Right? Well — maybe. It depends.
Intouch Solutions recently collaborated with Regeneron Pharmaceuticals to create In My Eyes, a VR/AR app that lets users experience what it may be like to have a retinal disease. It was designed to raise awareness and empathy for healthcare providers, caregivers, and patients as well as to facilitate better conversations about retinal diseases.
But this doesn’t mean it was easy, or that VR is always the right answer. Creating a VR app is in many ways similar to a traditional broadcast spot: You write a script, cast talent, secure locations, and film with cameras and a crew. But that’s where the similarities end — and knowing what to expect can help you avoid costly mistakes. Here, we share what made our project successful.
About the App
In My Eyes features a VR “Story Mode” with three videos that re-enact everyday situations. They give the user a 360-degree first-person perspective so the users feel as though they are truly experiencing each situation. Graphics, text, and visual effects occasionally appear to help the user better understand retinal diseases.
The app also has an AR “Live Mode” that uses the phone’s camera so users can experience their own environment, filtered to simulate the symptoms of retinal disease.
In My Eyes is available in the App Store and Google Play. It’s been showcased at several ophthalmology medical conferences to great acclaim. And Regeneron’s sales force is reporting positive responses from the field.
Here are a few vital lessons that made this VR project successful:
You build the camera, you don’t buy it. In traditional film and video, equipment is usually standard. For this VR production, our partner had to literally build the camera rig — using four cameras — from scratch.
It’s easier to script action around the camera rather than have the camera move. When it came time to develop the plot, it was vital that each scenario center on a stationary user, while the action took place around him or her. Not only did this make the complex four-camera editing process vastly simpler than it otherwise would have been, but it also helped avoid motion sickness, which can bedevil VR users overly exposed to motion.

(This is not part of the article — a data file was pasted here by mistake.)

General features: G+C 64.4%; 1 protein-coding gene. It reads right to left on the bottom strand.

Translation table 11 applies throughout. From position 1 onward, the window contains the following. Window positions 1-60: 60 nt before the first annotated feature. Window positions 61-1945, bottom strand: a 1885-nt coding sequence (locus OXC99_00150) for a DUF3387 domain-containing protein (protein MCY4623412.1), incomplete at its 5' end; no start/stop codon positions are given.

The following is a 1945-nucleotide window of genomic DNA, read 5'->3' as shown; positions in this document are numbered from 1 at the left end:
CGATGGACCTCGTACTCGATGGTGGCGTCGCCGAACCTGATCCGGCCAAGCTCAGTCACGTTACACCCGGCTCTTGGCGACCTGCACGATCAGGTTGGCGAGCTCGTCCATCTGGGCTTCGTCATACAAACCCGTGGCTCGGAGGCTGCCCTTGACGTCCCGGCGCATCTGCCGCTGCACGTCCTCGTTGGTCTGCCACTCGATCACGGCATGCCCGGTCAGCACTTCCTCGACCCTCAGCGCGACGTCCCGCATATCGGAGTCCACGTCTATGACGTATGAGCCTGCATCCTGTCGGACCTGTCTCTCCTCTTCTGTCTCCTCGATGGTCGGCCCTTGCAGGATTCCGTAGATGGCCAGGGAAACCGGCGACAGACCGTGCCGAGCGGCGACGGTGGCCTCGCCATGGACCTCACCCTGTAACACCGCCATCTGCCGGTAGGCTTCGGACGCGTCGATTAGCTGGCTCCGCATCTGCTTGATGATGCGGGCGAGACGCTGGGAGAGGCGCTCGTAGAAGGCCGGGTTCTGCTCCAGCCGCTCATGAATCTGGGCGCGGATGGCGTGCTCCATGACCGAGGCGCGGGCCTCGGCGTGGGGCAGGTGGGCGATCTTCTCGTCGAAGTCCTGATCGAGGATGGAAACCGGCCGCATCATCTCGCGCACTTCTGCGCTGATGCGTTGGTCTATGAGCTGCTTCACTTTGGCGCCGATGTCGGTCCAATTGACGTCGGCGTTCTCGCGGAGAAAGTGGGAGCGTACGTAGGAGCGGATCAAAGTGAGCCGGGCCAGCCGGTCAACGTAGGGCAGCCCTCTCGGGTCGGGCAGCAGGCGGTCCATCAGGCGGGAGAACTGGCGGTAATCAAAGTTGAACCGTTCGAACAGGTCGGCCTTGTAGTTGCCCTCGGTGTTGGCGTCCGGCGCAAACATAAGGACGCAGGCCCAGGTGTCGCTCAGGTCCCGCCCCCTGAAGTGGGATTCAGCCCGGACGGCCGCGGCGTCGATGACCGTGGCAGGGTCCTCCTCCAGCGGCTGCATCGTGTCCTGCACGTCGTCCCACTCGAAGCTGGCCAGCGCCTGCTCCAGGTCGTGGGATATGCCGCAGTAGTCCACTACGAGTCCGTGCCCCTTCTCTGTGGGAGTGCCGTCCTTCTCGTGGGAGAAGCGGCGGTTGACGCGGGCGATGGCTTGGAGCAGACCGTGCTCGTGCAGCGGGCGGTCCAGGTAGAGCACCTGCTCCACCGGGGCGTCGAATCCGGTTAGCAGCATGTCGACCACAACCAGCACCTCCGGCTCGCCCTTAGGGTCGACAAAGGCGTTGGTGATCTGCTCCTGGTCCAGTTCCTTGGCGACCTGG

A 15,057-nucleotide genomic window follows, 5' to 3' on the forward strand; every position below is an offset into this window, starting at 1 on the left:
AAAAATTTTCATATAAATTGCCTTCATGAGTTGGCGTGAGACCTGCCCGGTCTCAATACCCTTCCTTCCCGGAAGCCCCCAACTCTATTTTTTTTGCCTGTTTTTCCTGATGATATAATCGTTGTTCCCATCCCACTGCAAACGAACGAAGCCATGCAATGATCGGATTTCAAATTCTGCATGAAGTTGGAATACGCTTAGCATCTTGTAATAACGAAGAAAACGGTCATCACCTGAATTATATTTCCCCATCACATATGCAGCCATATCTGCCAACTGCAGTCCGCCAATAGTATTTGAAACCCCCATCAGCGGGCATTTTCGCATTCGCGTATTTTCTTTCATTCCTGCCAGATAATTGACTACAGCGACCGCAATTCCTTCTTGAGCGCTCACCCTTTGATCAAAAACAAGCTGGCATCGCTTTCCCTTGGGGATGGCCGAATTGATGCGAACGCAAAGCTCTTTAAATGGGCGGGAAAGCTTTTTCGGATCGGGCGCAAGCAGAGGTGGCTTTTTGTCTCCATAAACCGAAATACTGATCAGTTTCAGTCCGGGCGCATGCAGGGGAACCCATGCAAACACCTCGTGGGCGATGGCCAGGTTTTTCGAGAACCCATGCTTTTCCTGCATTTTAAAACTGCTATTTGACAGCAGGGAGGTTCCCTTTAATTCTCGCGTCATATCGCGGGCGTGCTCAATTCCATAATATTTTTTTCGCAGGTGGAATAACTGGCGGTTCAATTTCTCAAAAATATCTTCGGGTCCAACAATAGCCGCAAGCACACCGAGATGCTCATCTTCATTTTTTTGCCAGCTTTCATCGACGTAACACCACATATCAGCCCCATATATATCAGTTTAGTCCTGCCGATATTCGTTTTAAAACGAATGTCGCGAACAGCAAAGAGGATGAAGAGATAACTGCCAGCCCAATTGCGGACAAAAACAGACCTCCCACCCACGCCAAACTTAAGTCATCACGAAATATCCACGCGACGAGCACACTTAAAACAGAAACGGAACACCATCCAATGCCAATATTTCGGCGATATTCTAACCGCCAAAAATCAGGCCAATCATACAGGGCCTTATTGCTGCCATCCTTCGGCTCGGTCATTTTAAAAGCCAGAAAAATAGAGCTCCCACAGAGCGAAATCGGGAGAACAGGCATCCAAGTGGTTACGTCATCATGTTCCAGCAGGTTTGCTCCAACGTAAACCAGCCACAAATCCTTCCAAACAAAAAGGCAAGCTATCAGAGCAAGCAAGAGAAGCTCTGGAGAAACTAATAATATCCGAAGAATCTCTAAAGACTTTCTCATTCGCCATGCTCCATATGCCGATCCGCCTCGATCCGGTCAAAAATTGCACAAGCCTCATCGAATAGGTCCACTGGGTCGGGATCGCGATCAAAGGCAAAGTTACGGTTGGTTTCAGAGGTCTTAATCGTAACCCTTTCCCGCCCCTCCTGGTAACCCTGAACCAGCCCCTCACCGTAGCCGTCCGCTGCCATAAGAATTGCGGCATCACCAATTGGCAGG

Casting and location scouting is critical. Most acting requires that talent deliver dialogue to one another. But in VR, actors must often act convincingly against an unresponsive camera rig. It’s a difficult but critical ability to find in your talent. Additionally, because the rig captures everything in the 360-degree environment, there’s no “offstage” — the location must make it possible to hide equipment, cords, lighting, crew, monitors, etc.
Have an idea that needs technology, not the other way around.
While listed last, this is the most important point — and should be considered first for VR, and for every project. You must have a unique and compelling story to tell, and then leverage the right technology to make it amazing.
A common mistake is to focus on a method of telling a story rather than on an important idea that needs to be conveyed. VR can be a powerful tool, and if your goals match its capabilities, it can be hugely successful — as it proved to be for Regeneron.
For any disease state, and any communication goal, the best work comes to fruition when the story, not the technology, comes first.